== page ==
Dr. Edith Perez on Immune Checkpoint Inhibition in TNBC

Edith A. Perez, MD
Published: Wednesday, Dec 10, 2014



Edith A. Perez, MD, the deputy director at large for the Mayo Clinic Cancer Center, discusses the potential for immune checkpoint inhibition as treatment for patients with advanced breast cancer.

There has been a great deal of interest in CTLA-4, PD-1, and PD-L1 inhibitors as treatments across a variety of malignancies, Perez explains. These strategies were explored first in tumors that had demonstrated susceptibility to immunotherapies, such as melanoma, and are now being investigated in breast cancer.

Two presentations at the 2014 San Antonio Breast Cancer Symposium showed that immune checkpoint inhibition is effective in patients with breast cancer, notes Perez. These early studies demonstrated that further investigation is warranted for this treatment strategy in breast cancer.

At the meeting, results were presented from a phase Ib study that demonstrated clinical efficacy with the PD-1 inhibitor pembrolizumab in patients with triple-negative breast cancer (TNBC). In this study, in heavily pretreated patients, the objective response rate (ORR) was 18.5%. Additionally, a second small trial showed clinical efficacy for the PD-L1 inhibitor MPDL3280A in pretreated patients with TNBC.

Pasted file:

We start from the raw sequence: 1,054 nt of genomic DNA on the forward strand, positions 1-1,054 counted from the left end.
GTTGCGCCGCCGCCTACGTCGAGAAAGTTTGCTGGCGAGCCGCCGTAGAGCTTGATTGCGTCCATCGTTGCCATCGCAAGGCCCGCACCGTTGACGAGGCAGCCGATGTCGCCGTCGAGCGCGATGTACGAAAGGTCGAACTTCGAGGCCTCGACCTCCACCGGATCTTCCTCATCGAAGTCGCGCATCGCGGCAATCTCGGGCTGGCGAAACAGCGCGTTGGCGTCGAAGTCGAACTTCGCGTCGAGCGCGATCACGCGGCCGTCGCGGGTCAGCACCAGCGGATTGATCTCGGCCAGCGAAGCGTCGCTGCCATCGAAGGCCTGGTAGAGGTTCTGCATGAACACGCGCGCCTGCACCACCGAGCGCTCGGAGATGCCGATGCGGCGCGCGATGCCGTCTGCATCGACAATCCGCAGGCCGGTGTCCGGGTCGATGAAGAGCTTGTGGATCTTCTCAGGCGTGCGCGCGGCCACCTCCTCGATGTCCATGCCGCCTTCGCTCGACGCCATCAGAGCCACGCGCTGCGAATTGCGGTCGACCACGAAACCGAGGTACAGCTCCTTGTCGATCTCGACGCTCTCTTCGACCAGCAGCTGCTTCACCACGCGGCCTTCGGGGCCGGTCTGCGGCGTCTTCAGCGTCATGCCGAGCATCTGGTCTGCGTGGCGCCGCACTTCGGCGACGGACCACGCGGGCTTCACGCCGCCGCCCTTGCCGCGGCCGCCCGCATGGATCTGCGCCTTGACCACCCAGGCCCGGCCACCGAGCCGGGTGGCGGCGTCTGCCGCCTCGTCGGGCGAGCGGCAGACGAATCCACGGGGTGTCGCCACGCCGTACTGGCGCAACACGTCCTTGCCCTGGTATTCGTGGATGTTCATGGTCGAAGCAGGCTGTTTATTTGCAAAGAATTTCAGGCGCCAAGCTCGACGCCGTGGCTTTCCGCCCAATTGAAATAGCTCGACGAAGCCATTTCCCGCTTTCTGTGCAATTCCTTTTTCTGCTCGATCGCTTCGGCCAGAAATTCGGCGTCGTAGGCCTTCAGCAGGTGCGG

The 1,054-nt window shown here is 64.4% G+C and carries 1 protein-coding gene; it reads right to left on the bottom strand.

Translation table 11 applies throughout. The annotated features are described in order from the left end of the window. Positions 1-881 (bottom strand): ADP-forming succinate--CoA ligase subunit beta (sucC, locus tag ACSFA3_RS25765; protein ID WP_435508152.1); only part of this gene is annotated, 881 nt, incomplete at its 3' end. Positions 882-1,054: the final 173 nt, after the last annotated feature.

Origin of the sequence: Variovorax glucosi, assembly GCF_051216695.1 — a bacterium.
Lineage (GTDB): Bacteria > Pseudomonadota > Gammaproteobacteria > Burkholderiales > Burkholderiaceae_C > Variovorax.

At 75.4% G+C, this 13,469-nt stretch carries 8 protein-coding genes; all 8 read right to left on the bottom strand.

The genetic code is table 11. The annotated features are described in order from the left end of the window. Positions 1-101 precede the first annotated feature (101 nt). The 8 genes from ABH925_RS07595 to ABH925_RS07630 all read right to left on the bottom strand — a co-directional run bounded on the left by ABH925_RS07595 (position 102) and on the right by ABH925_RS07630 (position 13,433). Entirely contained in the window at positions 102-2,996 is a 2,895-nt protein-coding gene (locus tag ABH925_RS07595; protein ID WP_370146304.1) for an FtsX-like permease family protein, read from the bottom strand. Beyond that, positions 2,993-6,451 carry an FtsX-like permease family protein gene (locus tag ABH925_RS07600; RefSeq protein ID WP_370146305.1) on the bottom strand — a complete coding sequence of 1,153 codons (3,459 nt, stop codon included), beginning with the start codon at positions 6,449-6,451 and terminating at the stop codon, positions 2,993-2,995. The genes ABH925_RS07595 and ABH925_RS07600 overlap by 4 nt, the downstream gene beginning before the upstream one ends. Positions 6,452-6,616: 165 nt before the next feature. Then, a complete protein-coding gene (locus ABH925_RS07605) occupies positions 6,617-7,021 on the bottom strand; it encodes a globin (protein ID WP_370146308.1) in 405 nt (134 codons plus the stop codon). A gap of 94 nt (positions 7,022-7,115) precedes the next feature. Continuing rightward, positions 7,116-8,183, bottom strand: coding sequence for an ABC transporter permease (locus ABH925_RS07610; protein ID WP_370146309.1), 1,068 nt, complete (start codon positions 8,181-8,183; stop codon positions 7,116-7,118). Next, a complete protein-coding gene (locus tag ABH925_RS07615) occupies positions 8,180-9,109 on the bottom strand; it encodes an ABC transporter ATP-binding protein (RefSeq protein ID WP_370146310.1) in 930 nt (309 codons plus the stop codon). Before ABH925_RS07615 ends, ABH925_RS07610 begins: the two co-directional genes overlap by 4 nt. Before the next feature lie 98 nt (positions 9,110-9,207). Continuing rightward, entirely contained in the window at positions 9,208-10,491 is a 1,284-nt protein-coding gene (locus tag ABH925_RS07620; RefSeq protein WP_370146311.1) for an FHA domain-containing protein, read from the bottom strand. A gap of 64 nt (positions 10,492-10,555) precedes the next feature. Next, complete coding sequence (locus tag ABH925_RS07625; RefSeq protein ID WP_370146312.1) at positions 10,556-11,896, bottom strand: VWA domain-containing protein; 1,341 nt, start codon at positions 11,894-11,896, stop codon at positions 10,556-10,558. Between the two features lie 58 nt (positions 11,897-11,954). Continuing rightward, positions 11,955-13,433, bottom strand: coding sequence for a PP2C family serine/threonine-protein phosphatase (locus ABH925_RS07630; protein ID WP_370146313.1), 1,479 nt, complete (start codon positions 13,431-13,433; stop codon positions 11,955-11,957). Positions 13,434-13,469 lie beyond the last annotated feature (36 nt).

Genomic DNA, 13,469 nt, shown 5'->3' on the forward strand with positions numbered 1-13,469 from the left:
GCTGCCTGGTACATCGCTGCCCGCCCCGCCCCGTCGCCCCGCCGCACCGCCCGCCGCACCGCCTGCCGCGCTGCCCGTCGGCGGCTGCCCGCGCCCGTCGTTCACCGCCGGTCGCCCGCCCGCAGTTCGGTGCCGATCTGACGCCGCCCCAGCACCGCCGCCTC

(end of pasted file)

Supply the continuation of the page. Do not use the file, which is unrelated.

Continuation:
Future research will focus on the discovery of a biomarker of response for the immune checkpoint inhibitors in breast cancer, Perez notes. Additionally, optimal combination strategies need to be uncovered, in order to further enhance the efficacy of these novel immunotherapies.

<<< View more from the 2014 San Antonio Breast Cancer Symposium



Edith A. Perez, MD, the deputy director at large for the Mayo Clinic Cancer Center, discusses the potential for immune checkpoint inhibition as treatment for patients with advanced breast cancer.

There has been a great deal of interest in CTLA-4, PD-1, and PD-L1 inhibitors as treatments across a variety of malignancies, Perez explains. These strategies were explored first in tumors that had demonstrated susceptibility to immunotherapies, such as melanoma, and are now being investigated in breast cancer.

Two presentations at the 2014 San Antonio Breast Cancer Symposium showed that immune checkpoint inhibition is effective in patients with breast cancer, notes Perez. These early studies demonstrated that further investigation is warranted for this treatment strategy in breast cancer.

At the meeting, results were presented from a phase Ib study that demonstrated clinical efficacy with the PD-1 inhibitor pembrolizumab in patients with triple-negative breast cancer (TNBC). In this study, in heavily pretreated patients, the objective response rate (ORR) was 18.5%. Additionally, a second small trial showed clinical efficacy for the PD-L1 inhibitor MPDL3280A in pretreated patients with TNBC.

Future research will focus on the discovery of a biomarker of response for the immune checkpoint inhibitors in breast cancer, Perez notes. Additionally, optimal combination strategies need to be uncovered, in order to further enhance the efficacy of these novel immunotherapies.

<<< View more from the 2014 San Antonio Breast Cancer Symposium


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